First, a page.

With summer quickly approaching, many college students are anxious to learn if they have been selected for an internship. It is February, meaning internship applications are closed or closing and it is time to make the final efforts to secure an internship.
Harding’s Center for Professional Excellence (CPE) assists students and alumni with their career search and assists employers with recruiting highly talented candidates. Brian Harrington, head of CPE, is available to meet with students to go over resumes, cover letter development, job search assistance, mock interviews, job offer negotiation tips and professional profile photos for Handshake and LinkedIn.
In regard to getting an internship for the summer, Harrington advised students to network.
“Networking is the number one way to find an internship. Applying online for jobs is something we all have to do, but the best way to get that interview or job offer is by networking,” Harrington said.
Handshake — Harding’s online job and internship portal— is another tool that CPE provides assistance with.
“Handshake is used by over five million students, more than 900 universities and over 500,000 employers,” Harringotn said. “It was created specifically for college students.”
To use Handshake effectively, Harrington advised students to complete their profile because employers are more likely to contact those with information readily available.
“I would also suggest adding a summary to the Handshake profile,” Harrington said. “ Think of it as a two to three sentence commercial. What qualities and traits does a student have that would be attractive to an employer?”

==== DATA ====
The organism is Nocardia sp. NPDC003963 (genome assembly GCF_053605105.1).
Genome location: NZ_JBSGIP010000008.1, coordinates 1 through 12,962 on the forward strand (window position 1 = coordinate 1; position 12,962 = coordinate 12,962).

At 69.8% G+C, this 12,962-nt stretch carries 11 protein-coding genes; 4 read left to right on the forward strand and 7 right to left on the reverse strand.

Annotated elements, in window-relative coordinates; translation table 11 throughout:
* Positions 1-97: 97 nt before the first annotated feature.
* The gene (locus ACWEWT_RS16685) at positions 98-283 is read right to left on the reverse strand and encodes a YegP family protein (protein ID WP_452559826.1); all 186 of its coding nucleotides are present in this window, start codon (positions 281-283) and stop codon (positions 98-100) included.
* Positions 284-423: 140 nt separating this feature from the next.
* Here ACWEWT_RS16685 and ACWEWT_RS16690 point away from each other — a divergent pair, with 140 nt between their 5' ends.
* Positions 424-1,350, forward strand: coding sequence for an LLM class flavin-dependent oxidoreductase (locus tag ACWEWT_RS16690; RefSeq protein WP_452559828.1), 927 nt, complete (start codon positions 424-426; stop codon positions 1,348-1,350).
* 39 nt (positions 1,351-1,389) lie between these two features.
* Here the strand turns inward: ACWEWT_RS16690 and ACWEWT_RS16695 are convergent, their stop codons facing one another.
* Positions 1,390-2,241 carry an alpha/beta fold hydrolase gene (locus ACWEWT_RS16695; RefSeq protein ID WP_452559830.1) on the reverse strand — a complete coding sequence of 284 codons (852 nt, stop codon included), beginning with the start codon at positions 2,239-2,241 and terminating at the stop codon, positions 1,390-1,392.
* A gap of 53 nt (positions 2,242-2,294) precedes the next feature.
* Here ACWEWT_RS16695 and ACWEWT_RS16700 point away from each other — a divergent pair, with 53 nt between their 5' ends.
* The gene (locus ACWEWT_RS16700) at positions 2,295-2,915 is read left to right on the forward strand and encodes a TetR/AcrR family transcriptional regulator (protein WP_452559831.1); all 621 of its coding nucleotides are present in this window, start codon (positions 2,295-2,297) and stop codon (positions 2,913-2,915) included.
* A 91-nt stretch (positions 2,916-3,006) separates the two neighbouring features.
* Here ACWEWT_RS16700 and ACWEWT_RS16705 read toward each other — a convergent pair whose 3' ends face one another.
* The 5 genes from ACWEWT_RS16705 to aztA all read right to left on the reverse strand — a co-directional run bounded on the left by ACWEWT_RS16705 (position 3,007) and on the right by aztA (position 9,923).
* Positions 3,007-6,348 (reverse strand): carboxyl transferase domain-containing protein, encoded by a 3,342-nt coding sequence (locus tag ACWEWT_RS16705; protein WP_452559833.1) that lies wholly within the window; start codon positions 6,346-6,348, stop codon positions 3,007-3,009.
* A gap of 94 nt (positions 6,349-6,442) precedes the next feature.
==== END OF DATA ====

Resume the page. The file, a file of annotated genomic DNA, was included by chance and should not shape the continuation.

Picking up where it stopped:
When applying to internships, he said it is important to understand that there are others applying for the very same position.
“Find ways to help set yourself apart from other candidates,” Harrington said. “Be active in your social club and be an officer if possible.”
Senior finance major Riley Smith had the opportunity to complete an internship with Walmart last summer and was then offered a full-time job. She met Walmart at Meet The Firms, an event hosted by the CPE. She said she accepted the internship her junior year.
“Show interest early in companies that you really like and reach out to them,” Smith said. “ Don’t be scared to talk to them because they want to find good talent as much as you want to find a good internship.”
She said professors aided in growing her connections. She said companies selected a handful of students that seemed interested and had them over for dinner at a professor’s house. They had a friendly discussion, which allowed the students and firms to see if the internship would be a good fit for the two of them.
“Through the connections of my professors, they kind of put in a good word for me, and I made the effort to reach out to that company,” Smith said.
Smith emphasized the importance of following up with a firm, by sending a thank you letter or e-mail.
“The sooner you reach out to them, the more they’re going to remember you and hold the things that you said,” Smith said.
With many students applying to the same internships, it is important to make sure that you stand out. Smith recommended personalizing the follow-up with details, thus giving more personality and memory to your name.
“You can mention in your thank you cards — little things about what you talked about with them — more specifics,” Smith said. “Then they’re going to remember more of who you are rather than, ‘Oh, this random student sent me a thank you e-mail’.”
Sometimes all it takes to find an internship is a Google search. Senior athletic training major Madison Ceurter interned at Fusion Physical Therapy and Sports Performance in New York City. As an athletic training major, Ceurter did not need an internship; however, she was curious about New York City. She used an internship to explore a new city and gain experience.
“I just e-mailed the head athletic trainer there, and I was like, ‘Hey, I would love to have an internship’,” Ceurter said. “‘You don’t have to pay me, I would just come. I just want to learn. Even if it is just for a week or two weeks’.”
Ceurter is an example of using an opportunity to full advantage.